This is an interesting insight into the issues facing BigLaw and one I'd not thought through before. The age gap between the "CEO in a hoodie" and law firm leaders is telling, as is the analysis of the structural problems in BigLaw leading to reasons why that is occurring.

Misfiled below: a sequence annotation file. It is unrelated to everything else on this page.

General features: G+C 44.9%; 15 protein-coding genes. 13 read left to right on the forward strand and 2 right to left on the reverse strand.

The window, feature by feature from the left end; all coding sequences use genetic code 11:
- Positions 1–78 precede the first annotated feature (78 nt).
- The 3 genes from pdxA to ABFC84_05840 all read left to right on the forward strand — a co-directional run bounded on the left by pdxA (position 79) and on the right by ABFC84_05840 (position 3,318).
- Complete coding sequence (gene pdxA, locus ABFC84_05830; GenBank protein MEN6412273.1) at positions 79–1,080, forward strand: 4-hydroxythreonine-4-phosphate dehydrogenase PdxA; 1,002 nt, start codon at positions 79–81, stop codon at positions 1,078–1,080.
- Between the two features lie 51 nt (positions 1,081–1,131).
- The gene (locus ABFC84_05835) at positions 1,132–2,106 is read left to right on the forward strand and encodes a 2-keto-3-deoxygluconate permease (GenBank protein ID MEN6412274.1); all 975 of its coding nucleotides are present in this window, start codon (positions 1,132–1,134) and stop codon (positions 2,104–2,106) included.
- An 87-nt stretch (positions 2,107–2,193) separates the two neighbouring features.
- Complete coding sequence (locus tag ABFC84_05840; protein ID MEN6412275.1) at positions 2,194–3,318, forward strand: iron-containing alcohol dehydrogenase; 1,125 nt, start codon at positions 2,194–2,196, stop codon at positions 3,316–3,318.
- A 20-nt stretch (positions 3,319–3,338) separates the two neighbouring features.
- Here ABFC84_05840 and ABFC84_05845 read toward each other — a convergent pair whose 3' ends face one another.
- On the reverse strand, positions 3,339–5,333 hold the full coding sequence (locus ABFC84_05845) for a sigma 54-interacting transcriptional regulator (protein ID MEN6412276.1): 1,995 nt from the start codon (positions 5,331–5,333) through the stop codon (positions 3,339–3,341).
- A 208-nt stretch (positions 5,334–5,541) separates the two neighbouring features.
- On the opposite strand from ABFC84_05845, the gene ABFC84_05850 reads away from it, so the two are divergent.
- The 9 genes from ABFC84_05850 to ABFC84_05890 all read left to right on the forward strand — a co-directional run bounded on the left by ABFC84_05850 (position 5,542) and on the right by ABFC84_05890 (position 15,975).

For about a century, it worked extremely well, as US law firms steadily grew with their clients. Each unit of economic growth produced some larger unit increase in legal complexity, so demand for sophisticated legal services was a steady upward sloping line. By following a simple model -- hire more associates, promote some to partners, lease more office space, and repeat -- equity partners in the AmLaw 100 became millionaires. Today, BigLaw is getting grayer because the 100-year old gold factory is breaking down. Law firms' portion of corporate legal spending is no longer growing, as in-house lawyers, NewLaw managed services shops (United Lex, Axiom, Counsel on Call), and technology are all curbing demand for traditional law firm services. The best economic play for 55- or 60-year old equity partner is to ride out the existing model